No Kidding: Senate Committee Hearing on Paycheck Fairness
On Tuesday, April Fools Day, the Senate Health, Education, Labor and Pensions Committee held a hearing – chaired by Senator Barbara Mikulski (D-MD) – on the Paycheck Fairness Act (S. 84). But pay discrimination is no laughing matter!
The Paycheck Fairness Act (PFA) would ameliorate the unbelievable reality that women in this country continue to make 77 cents on every dollar their male counterpart makes—and that figure hasn’t budged in over a decade! PFA would build on laws that are already on the books: the Equal Pay Act of 1963 and Title VII of the Civil Rights Act of 1964. Although these laws are important and significant improvements, not only just for women, pay discrimination continues, and we need legislation that responds to the reality that millions of women face around the country.
Why do we need the Paycheck Fairness Act? Here are a couple reasons why passing PFA would help close the pay gap:
Evidence: Under current law, you can bring your employer to court for pay discrimination. However, it is very hard to collect evidence of wage discrimination because many women fear or know that their employer will retaliate—very few people can afford losing their jobs. The Congressional Research Service summarizes this section of the bill, saying “[S. 84] Prohibits retaliation for inquiring about, discussing, or disclosing the wages of the employee or another employee in response to a complaint or charge, or in furtherance of a sex discrimination investigation, proceeding, hearing, or action, or an investigation conducted by the employer.”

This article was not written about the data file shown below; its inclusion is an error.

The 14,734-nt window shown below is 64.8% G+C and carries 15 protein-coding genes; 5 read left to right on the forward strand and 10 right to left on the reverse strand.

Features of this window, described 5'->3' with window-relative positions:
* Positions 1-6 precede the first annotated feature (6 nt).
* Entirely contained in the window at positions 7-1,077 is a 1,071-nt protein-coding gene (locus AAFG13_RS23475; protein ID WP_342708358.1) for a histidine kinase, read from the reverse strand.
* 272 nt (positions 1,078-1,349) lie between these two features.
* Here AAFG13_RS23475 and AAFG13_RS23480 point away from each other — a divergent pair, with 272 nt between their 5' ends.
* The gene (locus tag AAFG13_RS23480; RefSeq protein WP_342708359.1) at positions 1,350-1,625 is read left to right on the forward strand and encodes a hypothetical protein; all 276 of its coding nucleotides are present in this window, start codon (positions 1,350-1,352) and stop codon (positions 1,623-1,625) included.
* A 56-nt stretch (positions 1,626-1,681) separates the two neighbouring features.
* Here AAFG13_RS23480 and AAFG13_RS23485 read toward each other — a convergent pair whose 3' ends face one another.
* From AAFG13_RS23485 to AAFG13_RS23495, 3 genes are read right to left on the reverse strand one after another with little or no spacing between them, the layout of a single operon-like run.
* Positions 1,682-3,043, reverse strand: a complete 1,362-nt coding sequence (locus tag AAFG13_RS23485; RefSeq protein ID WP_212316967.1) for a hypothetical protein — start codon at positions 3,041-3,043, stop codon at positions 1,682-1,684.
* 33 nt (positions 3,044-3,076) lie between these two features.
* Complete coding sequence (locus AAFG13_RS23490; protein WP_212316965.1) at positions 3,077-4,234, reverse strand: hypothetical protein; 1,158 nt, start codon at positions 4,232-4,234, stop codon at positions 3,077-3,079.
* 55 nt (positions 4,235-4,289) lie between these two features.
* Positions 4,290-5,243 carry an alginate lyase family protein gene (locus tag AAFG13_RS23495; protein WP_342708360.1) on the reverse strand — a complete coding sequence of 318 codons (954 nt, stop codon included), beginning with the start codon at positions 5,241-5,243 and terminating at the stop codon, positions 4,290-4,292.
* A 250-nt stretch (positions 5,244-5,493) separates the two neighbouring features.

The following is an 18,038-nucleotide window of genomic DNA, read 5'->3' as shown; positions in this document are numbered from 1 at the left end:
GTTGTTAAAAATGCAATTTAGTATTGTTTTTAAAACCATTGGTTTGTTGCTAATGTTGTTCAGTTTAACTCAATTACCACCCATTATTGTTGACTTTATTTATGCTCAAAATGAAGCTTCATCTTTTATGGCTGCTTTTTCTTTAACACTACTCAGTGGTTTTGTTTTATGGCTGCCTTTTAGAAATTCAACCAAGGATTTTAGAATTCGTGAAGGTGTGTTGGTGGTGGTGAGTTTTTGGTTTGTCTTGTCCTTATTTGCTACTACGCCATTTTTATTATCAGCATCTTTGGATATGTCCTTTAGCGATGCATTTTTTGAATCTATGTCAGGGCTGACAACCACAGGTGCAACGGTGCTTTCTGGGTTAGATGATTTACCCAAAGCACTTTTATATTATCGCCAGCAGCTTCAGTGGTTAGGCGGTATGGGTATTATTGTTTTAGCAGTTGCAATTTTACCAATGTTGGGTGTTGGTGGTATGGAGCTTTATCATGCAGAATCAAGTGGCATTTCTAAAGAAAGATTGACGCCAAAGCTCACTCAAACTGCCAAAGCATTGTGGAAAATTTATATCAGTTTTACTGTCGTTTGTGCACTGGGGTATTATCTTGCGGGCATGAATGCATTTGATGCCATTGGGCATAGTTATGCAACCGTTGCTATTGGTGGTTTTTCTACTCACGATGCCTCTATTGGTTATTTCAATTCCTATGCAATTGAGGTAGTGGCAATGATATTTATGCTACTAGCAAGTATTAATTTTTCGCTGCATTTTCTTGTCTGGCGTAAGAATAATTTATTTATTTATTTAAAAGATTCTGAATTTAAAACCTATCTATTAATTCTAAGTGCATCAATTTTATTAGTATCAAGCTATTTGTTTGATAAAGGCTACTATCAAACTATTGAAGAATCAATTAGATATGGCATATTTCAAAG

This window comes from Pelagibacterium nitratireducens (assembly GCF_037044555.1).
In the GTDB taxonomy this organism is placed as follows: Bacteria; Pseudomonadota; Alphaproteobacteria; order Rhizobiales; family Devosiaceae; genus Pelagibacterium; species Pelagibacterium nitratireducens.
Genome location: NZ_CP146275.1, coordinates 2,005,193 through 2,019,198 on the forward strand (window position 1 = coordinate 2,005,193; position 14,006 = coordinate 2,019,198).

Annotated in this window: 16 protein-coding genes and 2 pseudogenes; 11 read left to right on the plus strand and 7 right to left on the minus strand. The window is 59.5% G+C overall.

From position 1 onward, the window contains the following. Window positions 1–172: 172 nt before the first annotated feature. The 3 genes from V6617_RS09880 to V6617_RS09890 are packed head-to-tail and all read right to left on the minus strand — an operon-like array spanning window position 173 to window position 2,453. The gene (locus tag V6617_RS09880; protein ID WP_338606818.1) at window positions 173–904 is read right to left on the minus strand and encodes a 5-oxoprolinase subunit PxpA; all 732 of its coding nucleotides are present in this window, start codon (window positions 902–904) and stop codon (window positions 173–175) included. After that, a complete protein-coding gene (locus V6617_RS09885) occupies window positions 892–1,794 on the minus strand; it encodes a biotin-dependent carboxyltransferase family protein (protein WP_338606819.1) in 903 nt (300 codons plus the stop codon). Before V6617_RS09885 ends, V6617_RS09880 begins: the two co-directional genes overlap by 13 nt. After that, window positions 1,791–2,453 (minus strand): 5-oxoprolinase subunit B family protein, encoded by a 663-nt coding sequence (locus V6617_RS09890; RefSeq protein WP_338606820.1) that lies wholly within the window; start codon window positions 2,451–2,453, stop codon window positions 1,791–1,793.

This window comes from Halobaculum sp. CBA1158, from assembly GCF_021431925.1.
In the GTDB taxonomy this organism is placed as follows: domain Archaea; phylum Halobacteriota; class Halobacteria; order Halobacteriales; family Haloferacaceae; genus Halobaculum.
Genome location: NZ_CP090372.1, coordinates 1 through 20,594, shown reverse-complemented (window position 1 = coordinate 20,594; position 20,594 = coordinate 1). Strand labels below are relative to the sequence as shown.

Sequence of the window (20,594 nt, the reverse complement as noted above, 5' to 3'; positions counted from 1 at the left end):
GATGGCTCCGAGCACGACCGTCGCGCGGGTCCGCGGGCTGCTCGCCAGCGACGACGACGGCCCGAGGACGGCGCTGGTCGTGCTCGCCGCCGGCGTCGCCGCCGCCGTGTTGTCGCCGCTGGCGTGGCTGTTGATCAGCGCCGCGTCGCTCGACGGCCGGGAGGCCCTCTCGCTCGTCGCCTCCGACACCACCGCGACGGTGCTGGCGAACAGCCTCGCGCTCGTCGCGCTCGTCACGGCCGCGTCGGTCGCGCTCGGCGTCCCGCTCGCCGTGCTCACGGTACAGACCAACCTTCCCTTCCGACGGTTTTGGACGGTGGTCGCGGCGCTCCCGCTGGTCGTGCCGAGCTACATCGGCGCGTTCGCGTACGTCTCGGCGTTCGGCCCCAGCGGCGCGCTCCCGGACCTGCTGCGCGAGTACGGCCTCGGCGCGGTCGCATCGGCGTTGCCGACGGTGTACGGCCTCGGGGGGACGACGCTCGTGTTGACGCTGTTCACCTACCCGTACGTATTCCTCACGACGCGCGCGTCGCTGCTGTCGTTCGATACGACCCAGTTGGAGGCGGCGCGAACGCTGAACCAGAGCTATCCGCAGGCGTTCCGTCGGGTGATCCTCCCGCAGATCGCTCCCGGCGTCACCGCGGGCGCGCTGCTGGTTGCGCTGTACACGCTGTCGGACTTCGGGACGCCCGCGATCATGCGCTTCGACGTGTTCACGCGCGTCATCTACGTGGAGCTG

Breadwinners: 40% of the primary breadwinners in this country are women. American women who work full-time, year-round, are paid 77 cents for every dollar their male counterparts make. This wage gap translates to a staggering $10,874 less per year in median earnings. Women and their families are not only shortchanged, but will struggle to make ends meet where otherwise they might not.
Security: Wage discrimination compounds over time. If a woman is a victim of gender-based pay discrimination at one job, when she moves onto the next one, she is likely to stay in that cycle. For example, if an employer hires a man and a woman at the same time, for two very similar jobs, with very similar qualifications, but the man earned more at his previous job, the woman is likely to be hired at a lower salary. Over time, as this continues to happen, it not only affects a woman’s ability to build up her finances and support herself and her family, but she loses savings for retirement. And women live longer than men!
Equality: In a society such as ours that places such a high value on work and the American Dream of hard work leading you down a straight path to success, paying women less than their male counterparts signals that their work is worth less, that they are worth less. Passing the Paycheck Fairness Act is a vital step in correcting that view and making sure women in all fifty states know that they are valued, that they have something equal to contribute, and that our society recognizes that.
It was heartening to be at the Senate HELP Committee Hearing yesterdat. There are so many champions of the Paycheck Fairness Act (with 55 cosponsors!), and we hope that support will translate into a positive outcome in an anticipated vote. Urge your Senators to vote in favor of S. 84, the Paycheck Fairness Act today!